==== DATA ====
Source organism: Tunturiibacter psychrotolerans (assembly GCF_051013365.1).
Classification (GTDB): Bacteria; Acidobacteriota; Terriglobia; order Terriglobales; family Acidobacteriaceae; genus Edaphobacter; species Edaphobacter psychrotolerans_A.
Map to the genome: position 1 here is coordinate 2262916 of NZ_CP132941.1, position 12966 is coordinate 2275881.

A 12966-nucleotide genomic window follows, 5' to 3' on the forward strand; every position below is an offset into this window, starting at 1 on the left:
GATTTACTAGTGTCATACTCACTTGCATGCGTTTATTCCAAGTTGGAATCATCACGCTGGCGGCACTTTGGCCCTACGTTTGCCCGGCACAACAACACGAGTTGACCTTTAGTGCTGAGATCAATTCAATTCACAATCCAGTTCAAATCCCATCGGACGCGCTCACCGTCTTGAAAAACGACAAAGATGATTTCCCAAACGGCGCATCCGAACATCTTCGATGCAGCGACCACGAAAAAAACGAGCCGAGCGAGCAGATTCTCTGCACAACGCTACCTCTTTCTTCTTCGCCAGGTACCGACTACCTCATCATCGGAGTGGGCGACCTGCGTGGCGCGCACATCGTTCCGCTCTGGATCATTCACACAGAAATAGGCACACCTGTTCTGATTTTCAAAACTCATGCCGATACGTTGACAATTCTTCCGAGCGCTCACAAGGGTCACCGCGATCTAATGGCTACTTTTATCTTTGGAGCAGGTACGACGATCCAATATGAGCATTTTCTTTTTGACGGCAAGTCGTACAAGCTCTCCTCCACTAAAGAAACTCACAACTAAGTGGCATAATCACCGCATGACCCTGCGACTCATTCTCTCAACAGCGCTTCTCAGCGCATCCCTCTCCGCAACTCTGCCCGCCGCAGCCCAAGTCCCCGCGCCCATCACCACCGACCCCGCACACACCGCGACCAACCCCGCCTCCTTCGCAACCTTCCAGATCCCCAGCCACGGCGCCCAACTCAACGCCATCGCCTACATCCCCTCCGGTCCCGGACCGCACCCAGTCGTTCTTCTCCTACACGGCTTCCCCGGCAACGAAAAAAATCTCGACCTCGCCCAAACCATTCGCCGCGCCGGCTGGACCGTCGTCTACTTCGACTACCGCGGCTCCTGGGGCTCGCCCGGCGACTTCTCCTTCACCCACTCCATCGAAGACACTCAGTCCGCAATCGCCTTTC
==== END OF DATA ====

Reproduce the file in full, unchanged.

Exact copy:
Source organism: Tunturiibacter psychrotolerans (assembly GCF_051013365.1).
Classification (GTDB): Bacteria; Acidobacteriota; Terriglobia; order Terriglobales; family Acidobacteriaceae; genus Edaphobacter; species Edaphobacter psychrotolerans_A.
Map to the genome: position 1 here is coordinate 2262916 of NZ_CP132941.1, position 12966 is coordinate 2275881.

A 12966-nucleotide genomic window follows, 5' to 3' on the forward strand; every position below is an offset into this window, starting at 1 on the left:
GATTTACTAGTGTCATACTCACTTGCATGCGTTTATTCCAAGTTGGAATCATCACGCTGGCGGCACTTTGGCCCTACGTTTGCCCGGCACAACAACACGAGTTGACCTTTAGTGCTGAGATCAATTCAATTCACAATCCAGTTCAAATCCCATCGGACGCGCTCACCGTCTTGAAAAACGACAAAGATGATTTCCCAAACGGCGCATCCGAACATCTTCGATGCAGCGACCACGAAAAAAACGAGCCGAGCGAGCAGATTCTCTGCACAACGCTACCTCTTTCTTCTTCGCCAGGTACCGACTACCTCATCATCGGAGTGGGCGACCTGCGTGGCGCGCACATCGTTCCGCTCTGGATCATTCACACAGAAATAGGCACACCTGTTCTGATTTTCAAAACTCATGCCGATACGTTGACAATTCTTCCGAGCGCTCACAAGGGTCACCGCGATCTAATGGCTACTTTTATCTTTGGAGCAGGTACGACGATCCAATATGAGCATTTTCTTTTTGACGGCAAGTCGTACAAGCTCTCCTCCACTAAAGAAACTCACAACTAAGTGGCATAATCACCGCATGACCCTGCGACTCATTCTCTCAACAGCGCTTCTCAGCGCATCCCTCTCCGCAACTCTGCCCGCCGCAGCCCAAGTCCCCGCGCCCATCACCACCGACCCCGCACACACCGCGACCAACCCCGCCTCCTTCGCAACCTTCCAGATCCCCAGCCACGGCGCCCAACTCAACGCCATCGCCTACATCCCCTCCGGTCCCGGACCGCACCCAGTCGTTCTTCTCCTACACGGCTTCCCCGGCAACGAAAAAAATCTCGACCTCGCCCAAACCATTCGCCGCGCCGGCTGGACCGTCGTCTACTTCGACTACCGCGGCTCCTGGGGCTCGCCCGGCGACTTCTCCTTCACCCACTCCATCGAAGACACTCAGTCCGCAATCGCCTTTC